CMS: A Pathway to Sales and Business Success

CMS platforms have been around for decades now, and it’s quite likely that you have already had some experience operating one. Still, you may never have gone through the process of implementing such an important system. Thinking through the questions outlined here can be a helpful exercise. It can ensure that you and your agency create a dynamic digital experience for your customers, which, of course, is a sure-fire way to start bettering your sales.

The words: sales, CRM, Analysis, support, strategy, service and marketing in magnifiers on white background. All words are black except CRM is in red.

What CRM is Right for You?

Having well-organized data is the lifeblood of modern business. Do you have the right system in place?

Running a successful business hinges on data. Without it, you cannot gain a clear picture of your customer base. You can’t understand your sales productivity or optimize your team’s communication or collaboration processes. But it’s one thing to recognize the need for data; it’s another thing entirely to know how to organize and leverage it. Thankfully, a solution exists that can help you streamline your business, improve customer relations and successfully grow your revenues. That solution is a customer relationship management (CRM) system.

What is a CRM Platform?

A CRM platform is a technology solution that allows you to easily manage all interactions you have with an existing or prospective customer base. On a broader level, however, these platforms assist companies with streamlining processes and improving profitability.

Why Do You Need a CRM?

A good CRM can unify your business. By leveraging the solution properly, each department within your agency can gain real-time insights into your sales, business objectives and overall profitability. This solution also gives every department a clear view into your customers, utilizing data the CRM typically organizes into a customizable and exportable dashboard. You can optimize your marketing efforts with this information, harnessing data to implement better campaigns and make more sales.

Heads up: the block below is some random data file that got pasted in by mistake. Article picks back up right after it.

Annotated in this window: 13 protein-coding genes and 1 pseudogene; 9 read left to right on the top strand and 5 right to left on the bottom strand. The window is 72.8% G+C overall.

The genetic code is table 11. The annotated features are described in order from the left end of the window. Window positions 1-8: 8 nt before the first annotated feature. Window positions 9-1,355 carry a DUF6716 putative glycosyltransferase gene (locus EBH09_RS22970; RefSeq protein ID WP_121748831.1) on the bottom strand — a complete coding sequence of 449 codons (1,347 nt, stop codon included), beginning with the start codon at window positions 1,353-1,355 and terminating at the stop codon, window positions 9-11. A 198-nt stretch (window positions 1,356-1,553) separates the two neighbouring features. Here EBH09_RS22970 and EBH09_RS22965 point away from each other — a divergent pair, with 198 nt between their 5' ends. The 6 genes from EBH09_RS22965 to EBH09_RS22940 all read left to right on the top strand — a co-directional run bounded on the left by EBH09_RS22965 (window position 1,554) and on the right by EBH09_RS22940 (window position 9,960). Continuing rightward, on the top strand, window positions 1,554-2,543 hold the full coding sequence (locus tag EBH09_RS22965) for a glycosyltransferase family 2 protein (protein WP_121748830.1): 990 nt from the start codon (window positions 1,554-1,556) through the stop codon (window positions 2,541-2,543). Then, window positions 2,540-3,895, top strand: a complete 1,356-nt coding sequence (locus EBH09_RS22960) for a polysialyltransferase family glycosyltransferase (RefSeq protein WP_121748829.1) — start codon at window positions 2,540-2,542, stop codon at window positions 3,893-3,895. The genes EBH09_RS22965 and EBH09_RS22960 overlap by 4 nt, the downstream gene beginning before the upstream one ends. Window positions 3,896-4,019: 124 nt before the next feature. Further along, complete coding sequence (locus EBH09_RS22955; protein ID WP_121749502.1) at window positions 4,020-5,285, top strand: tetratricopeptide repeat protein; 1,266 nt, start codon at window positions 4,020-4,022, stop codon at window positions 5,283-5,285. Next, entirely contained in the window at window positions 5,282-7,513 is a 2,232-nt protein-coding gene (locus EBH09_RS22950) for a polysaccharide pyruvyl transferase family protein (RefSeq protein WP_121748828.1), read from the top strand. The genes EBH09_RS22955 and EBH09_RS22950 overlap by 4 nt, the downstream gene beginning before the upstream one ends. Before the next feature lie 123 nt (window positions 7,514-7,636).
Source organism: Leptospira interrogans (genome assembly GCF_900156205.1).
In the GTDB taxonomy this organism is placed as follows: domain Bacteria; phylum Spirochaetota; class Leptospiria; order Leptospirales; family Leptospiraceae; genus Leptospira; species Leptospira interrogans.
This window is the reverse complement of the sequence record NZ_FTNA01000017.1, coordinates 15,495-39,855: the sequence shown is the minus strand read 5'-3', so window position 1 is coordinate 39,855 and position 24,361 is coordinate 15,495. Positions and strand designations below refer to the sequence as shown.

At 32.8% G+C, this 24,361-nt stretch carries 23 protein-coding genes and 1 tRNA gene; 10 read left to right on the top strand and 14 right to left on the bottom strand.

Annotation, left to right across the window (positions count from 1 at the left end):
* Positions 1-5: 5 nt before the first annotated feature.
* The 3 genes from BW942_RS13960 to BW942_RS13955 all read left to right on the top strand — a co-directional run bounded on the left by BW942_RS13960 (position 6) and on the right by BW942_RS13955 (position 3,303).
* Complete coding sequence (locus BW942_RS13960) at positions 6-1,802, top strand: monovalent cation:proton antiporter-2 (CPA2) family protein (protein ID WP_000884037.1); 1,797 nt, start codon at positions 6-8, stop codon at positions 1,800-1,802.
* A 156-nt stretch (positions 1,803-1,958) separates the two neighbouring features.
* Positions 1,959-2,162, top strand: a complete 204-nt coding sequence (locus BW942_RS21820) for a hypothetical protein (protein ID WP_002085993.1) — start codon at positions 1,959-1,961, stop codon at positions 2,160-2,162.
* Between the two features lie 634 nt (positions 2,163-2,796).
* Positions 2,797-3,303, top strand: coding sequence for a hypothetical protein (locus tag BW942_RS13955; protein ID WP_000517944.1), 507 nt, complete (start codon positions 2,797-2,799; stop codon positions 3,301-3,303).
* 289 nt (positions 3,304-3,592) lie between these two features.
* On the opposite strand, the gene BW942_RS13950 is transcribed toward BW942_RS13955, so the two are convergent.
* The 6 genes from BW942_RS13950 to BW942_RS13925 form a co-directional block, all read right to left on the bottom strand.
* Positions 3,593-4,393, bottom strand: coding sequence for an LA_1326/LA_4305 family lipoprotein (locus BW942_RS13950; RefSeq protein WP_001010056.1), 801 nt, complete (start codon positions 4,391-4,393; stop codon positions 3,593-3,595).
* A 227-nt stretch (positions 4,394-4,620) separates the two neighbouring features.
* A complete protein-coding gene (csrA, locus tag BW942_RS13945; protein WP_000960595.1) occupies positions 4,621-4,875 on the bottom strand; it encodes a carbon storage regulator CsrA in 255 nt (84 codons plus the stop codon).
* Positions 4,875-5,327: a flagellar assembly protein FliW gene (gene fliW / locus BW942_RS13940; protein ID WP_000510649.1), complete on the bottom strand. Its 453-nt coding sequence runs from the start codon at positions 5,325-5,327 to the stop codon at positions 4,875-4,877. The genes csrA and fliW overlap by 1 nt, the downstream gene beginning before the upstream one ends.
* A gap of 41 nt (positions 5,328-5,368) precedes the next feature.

CRMs have a role to play in customer service as well. We live in a world of omnichannel communication, which can often make managing customer interaction complex and arduous. CRMs, however, make it easy to engage with customers across multiple channels and ensure that each touchpoint is carried out perfectly.

Where to Begin?

Whenever you are making an IT investment, or any business investment, it’s always wise to begin with your goals. What exactly are you trying to accomplish? With a CRM, companies are often trying to accomplish a few different objectives, such as tracking leads, customers and sales; unifying operations; increasing productivity; and making data-driven decisions. Think about the features that are the most important to your organization so you can prioritize those during your CRM selection process.

Then start conducting your research on potential vendors you’d like to work with. There is a glut of information online that you can use to inform your search, with this article, in particular, giving a good overview of the best solutions for different types of businesses.

Understand the Process

Once you have some idea of what you need, you can begin working with a product vendor. This can be a complex and, at times, lengthy process. Depending on the size of your organization, your vendor may even assign you a project manager to keep the implementation of your solution on track. Be sure to rely heavily on the expertise of your vendor, and when you are trying out a demo of the product, make it a priority to test every function so you can obtain a clear and comprehensive picture of its capabilities and whether they align with your goals.

Gain Buy-in

Implementation with your vendor should not occur in a vacuum. Your team needs to be involved in various capacities from beginning to end. Not only will your team ask pertinent questions that you haven’t thought of, but they are, in fact, the people who will need to use the solution going forward. It is crucial that you gain a sense of your CRM’s overall usability and how steep the learning curve might be upon adoption. Remember, staff training time will reduce their bandwidth to work on other projects.